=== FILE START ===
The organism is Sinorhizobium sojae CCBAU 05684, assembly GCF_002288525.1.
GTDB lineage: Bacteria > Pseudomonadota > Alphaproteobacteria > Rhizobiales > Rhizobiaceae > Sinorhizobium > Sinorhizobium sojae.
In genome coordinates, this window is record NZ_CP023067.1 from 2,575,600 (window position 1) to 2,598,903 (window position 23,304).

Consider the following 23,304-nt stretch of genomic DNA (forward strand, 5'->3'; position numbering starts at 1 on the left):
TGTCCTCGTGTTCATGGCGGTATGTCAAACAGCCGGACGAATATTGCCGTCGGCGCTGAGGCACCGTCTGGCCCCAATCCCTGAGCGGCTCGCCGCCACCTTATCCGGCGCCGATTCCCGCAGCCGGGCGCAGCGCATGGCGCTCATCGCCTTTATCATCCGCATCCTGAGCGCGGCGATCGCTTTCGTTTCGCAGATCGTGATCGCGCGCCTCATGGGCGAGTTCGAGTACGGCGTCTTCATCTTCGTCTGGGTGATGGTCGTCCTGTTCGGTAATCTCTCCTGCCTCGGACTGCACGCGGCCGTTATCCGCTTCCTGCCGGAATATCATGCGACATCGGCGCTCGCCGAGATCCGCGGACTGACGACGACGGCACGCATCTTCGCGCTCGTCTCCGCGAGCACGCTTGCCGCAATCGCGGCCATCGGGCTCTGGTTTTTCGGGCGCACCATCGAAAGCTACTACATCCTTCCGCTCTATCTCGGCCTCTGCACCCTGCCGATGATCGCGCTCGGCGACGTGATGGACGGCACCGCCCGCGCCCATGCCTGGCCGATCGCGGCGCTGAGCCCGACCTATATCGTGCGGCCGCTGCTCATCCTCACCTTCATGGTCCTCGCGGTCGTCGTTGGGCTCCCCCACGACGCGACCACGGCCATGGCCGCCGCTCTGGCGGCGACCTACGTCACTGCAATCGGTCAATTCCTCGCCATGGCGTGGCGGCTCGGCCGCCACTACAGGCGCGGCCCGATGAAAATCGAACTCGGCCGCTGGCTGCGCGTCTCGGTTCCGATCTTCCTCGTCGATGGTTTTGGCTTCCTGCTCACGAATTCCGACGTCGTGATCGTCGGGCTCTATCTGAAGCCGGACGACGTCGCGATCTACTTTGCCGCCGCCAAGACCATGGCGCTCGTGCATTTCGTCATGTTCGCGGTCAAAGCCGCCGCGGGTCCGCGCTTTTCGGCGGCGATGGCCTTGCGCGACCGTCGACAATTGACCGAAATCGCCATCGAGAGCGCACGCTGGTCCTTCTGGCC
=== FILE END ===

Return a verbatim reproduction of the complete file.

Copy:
The organism is Sinorhizobium sojae CCBAU 05684, assembly GCF_002288525.1.
GTDB lineage: Bacteria > Pseudomonadota > Alphaproteobacteria > Rhizobiales > Rhizobiaceae > Sinorhizobium > Sinorhizobium sojae.
In genome coordinates, this window is record NZ_CP023067.1 from 2,575,600 (window position 1) to 2,598,903 (window position 23,304).

Consider the following 23,304-nt stretch of genomic DNA (forward strand, 5'->3'; position numbering starts at 1 on the left):
TGTCCTCGTGTTCATGGCGGTATGTCAAACAGCCGGACGAATATTGCCGTCGGCGCTGAGGCACCGTCTGGCCCCAATCCCTGAGCGGCTCGCCGCCACCTTATCCGGCGCCGATTCCCGCAGCCGGGCGCAGCGCATGGCGCTCATCGCCTTTATCATCCGCATCCTGAGCGCGGCGATCGCTTTCGTTTCGCAGATCGTGATCGCGCGCCTCATGGGCGAGTTCGAGTACGGCGTCTTCATCTTCGTCTGGGTGATGGTCGTCCTGTTCGGTAATCTCTCCTGCCTCGGACTGCACGCGGCCGTTATCCGCTTCCTGCCGGAATATCATGCGACATCGGCGCTCGCCGAGATCCGCGGACTGACGACGACGGCACGCATCTTCGCGCTCGTCTCCGCGAGCACGCTTGCCGCAATCGCGGCCATCGGGCTCTGGTTTTTCGGGCGCACCATCGAAAGCTACTACATCCTTCCGCTCTATCTCGGCCTCTGCACCCTGCCGATGATCGCGCTCGGCGACGTGATGGACGGCACCGCCCGCGCCCATGCCTGGCCGATCGCGGCGCTGAGCCCGACCTATATCGTGCGGCCGCTGCTCATCCTCACCTTCATGGTCCTCGCGGTCGTCGTTGGGCTCCCCCACGACGCGACCACGGCCATGGCCGCCGCTCTGGCGGCGACCTACGTCACTGCAATCGGTCAATTCCTCGCCATGGCGTGGCGGCTCGGCCGCCACTACAGGCGCGGCCCGATGAAAATCGAACTCGGCCGCTGGCTGCGCGTCTCGGTTCCGATCTTCCTCGTCGATGGTTTTGGCTTCCTGCTCACGAATTCCGACGTCGTGATCGTCGGGCTCTATCTGAAGCCGGACGACGTCGCGATCTACTTTGCCGCCGCCAAGACCATGGCGCTCGTGCATTTCGTCATGTTCGCGGTCAAAGCCGCCGCGGGTCCGCGCTTTTCGGCGGCGATGGCCTTGCGCGACCGTCGACAATTGACCGAAATCGCCATCGAGAGCGCACGCTGGTCCTTCTGGCC